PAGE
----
We don't always understand what causes Sudden Infant Death Syndrome, but we know more and more about how to reduce the risk. Here are the right things to do.
Lay baby on back
We can't say it enough, even if your baby seems to sleep better on his stomach and even if your grandmother is worried that he will regurgitate in his sleep, you always have to put a baby on his back. Up to one year old, it is a very important step to take to prevent sudden infant death syndrome.
Choosing a good bed
A crib should be sturdy, have slats and a firm mattress suitable for the size of the crib. In addition, it is still possible to find in bazaars and attics beds that no longer have the regulatory space between the bars, which means that a baby could get his head stuck in them. When buying a used bed, make sure that the space between the bars does not exceed 6 cm.
Avoid Bed Contours
Bed bumpers can prevent a baby from breathing properly if they turn their head and get stuck there. Since this discomfort is suspected of causing cases of sudden infant death syndrome, these prettybumper pads are discouraged, as are pillows, duvets and blankets. Better to put baby on a well-fitting fitted sheet and in a regulation bed.
Practicing co-sleeping well
Co-sleeping is excellent for several reasons. It promotes bonding with parents, facilitates breastfeeding and increases the quality of your sleep. However, we must remember that co-sleeping consists of sharing the room, not necessarily the bed. If you do not have room to install the bunk in your room, there are beds designed for this purpose that are installed on the side of adult beds. It will be the best of both worlds.
Maintaining a smoke-free environment
Another risk factor for Sudden Infant Death Syndrome is cigarette smoke. Avoid smoking in the house and ask visitors to smoke outside. This is very important for your baby. Moreover, according to UNICEF, it is not recommended for a mother who smokes to practice co-sleeping.
Avoid excessive heat
In a baby's room, keep the temperature between 18° and 20°. Overheating the room would significantly increase the risk of SIDS.
High temperatures during heat waves could also be among the causes of Sudden Infant Death Syndrome. This is the hypothesis that emerges from a study carried out by a teamby researchers from the University of Montreal, which has just been published in the scientific journal Environmental He alth Perspectives. In fact, when the mercury reaches over 28°C in Montreal, the risk of a baby under the age of one dying suddenly is, on average, almost 2.8 times higher than when it is 20°C., based on data collected over 30 years, from 1981 to 2010.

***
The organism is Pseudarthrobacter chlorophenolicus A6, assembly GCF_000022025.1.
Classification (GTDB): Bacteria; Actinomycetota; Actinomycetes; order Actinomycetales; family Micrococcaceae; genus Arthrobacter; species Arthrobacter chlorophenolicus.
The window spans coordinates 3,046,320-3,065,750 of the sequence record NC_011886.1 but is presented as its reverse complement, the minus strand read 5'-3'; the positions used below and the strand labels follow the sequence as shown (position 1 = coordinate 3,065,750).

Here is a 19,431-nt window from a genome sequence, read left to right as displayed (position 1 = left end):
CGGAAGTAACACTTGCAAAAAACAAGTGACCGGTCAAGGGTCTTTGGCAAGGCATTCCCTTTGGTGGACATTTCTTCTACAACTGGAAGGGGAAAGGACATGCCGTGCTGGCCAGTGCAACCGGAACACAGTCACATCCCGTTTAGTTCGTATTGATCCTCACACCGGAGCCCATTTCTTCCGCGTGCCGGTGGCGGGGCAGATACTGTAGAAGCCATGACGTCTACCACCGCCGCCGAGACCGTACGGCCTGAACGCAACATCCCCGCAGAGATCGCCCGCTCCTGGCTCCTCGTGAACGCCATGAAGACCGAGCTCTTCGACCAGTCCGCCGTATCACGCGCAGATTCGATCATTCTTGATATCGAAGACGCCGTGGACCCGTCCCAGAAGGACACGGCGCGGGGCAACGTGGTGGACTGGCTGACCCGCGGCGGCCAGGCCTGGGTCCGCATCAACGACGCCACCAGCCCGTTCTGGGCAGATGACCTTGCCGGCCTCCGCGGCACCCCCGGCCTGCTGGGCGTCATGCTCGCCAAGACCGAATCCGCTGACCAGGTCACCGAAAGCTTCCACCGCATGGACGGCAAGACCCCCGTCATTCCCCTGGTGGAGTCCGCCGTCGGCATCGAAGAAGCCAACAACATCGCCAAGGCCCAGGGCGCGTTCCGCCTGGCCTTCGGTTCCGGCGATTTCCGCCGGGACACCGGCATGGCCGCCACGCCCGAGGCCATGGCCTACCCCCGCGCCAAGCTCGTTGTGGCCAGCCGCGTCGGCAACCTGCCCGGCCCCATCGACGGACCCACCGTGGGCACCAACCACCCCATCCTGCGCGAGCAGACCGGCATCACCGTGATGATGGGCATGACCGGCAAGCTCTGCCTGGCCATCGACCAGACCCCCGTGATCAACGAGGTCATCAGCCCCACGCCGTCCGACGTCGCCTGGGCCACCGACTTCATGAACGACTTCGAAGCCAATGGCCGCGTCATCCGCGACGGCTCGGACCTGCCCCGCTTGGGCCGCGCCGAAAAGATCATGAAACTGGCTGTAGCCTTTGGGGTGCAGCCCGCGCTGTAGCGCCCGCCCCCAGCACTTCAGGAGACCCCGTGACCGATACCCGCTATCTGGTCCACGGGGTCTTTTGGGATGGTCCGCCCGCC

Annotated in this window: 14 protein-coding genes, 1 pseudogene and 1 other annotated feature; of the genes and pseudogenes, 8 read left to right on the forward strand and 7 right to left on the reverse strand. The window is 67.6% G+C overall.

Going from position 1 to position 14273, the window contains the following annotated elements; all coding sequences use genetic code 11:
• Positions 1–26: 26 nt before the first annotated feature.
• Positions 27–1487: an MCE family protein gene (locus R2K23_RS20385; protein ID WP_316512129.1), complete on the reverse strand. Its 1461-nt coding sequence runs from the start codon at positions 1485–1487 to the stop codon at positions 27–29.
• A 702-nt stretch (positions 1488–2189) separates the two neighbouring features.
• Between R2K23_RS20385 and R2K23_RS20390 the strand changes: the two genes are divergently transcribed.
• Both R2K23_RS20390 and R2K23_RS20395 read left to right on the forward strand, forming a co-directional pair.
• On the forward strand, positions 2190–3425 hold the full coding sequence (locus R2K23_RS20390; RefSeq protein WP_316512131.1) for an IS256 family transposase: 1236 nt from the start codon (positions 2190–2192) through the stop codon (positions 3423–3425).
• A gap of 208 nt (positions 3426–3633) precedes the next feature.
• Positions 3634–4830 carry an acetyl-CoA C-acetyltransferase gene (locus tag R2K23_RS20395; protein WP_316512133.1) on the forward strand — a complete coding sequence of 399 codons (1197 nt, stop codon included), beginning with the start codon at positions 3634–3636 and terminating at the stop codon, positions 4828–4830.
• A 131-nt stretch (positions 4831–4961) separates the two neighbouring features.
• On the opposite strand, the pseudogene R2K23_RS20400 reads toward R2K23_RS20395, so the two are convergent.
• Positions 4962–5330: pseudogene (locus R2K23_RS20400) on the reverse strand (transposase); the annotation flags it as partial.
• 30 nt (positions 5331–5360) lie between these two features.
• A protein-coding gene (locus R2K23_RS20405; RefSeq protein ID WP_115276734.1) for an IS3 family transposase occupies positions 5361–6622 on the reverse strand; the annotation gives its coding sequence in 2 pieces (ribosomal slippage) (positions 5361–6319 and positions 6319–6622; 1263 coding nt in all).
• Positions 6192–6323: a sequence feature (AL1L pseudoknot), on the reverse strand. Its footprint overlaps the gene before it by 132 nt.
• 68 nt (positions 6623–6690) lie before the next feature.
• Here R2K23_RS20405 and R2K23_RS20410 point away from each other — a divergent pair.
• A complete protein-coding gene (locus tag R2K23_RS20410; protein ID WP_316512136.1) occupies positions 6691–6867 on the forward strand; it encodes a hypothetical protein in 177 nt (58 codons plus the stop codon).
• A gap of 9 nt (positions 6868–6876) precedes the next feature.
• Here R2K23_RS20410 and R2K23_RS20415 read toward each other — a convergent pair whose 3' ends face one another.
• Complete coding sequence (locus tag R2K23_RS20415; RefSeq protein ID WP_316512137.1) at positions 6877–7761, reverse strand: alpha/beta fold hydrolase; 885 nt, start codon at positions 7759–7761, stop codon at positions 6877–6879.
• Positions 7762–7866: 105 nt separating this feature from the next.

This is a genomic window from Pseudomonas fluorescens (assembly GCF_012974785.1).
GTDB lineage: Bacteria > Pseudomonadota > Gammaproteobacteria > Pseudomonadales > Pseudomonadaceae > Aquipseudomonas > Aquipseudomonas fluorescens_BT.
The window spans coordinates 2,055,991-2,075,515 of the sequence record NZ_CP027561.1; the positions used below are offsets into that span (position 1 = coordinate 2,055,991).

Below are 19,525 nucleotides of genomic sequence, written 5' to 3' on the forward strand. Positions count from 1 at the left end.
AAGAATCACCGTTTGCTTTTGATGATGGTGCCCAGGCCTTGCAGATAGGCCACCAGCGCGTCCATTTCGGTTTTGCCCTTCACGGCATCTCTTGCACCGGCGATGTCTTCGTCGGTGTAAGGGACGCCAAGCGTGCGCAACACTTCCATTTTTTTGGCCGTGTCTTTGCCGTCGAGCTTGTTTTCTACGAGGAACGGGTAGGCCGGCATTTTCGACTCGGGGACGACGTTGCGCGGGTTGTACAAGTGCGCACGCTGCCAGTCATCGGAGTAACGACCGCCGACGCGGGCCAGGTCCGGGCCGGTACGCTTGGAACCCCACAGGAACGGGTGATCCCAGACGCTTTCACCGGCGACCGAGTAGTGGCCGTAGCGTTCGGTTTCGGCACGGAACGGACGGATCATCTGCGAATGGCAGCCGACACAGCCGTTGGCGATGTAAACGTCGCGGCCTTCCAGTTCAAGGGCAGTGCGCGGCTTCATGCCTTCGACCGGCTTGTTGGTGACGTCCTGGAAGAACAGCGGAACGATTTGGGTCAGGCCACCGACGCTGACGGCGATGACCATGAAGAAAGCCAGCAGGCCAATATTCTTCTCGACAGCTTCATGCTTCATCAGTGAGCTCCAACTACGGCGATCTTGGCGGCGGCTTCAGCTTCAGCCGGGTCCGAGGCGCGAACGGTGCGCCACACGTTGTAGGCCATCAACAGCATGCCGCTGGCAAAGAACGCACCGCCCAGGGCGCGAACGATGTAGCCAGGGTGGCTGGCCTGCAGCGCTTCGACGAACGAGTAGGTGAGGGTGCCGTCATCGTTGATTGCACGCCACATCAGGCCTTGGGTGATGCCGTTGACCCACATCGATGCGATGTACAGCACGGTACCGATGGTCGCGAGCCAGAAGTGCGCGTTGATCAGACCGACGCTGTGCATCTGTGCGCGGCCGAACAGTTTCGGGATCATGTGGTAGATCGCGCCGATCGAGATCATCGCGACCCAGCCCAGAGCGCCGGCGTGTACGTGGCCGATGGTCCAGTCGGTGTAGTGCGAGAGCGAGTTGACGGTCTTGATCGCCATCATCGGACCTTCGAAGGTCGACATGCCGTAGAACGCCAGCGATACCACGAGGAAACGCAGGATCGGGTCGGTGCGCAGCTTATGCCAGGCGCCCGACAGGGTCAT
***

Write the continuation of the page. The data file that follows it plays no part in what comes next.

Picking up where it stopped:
A little exercise
When you get the chance, place your awake baby on his tummy so he can train his neck and arms. The stronger his muscles, the less likely he is to get stuck in a blanket.
Breastfeeding can protect your baby
According to The Public He alth Agency of Canada, breastfeeding, even for a short period of time, plays a role in preventing sudden infant death syndrome.
The pacifier in prevention?
Surprisingly, several studies conducted in the United States since 2005 have confirmed a link between pacifier use and less high risk of sudden infant death syndrome. However, specialists recommend only introducing the pacifier once breastfeeding is well established so as not to interfere with the baby's diet.
Watch out for the park
Even if a playpen is not as comfortable as a bed, it is better to avoid adding a mattress that is not designed for this purpose. As the dimensions are not the same, your babycould get stuck between the mattress and the edge of the playard and have difficulty breathing.
Many mothers feel overwhelmed by all the information and advice given to them, but this advice has succeeded in significantly reducing the incidence of sudden infant death syndromein Canada. Since we became aware of the risk factors, the number of sudden deaths has fallen to less than 1 case per 2000 births. Better to follow the advice to the letter because a year goes by quickly!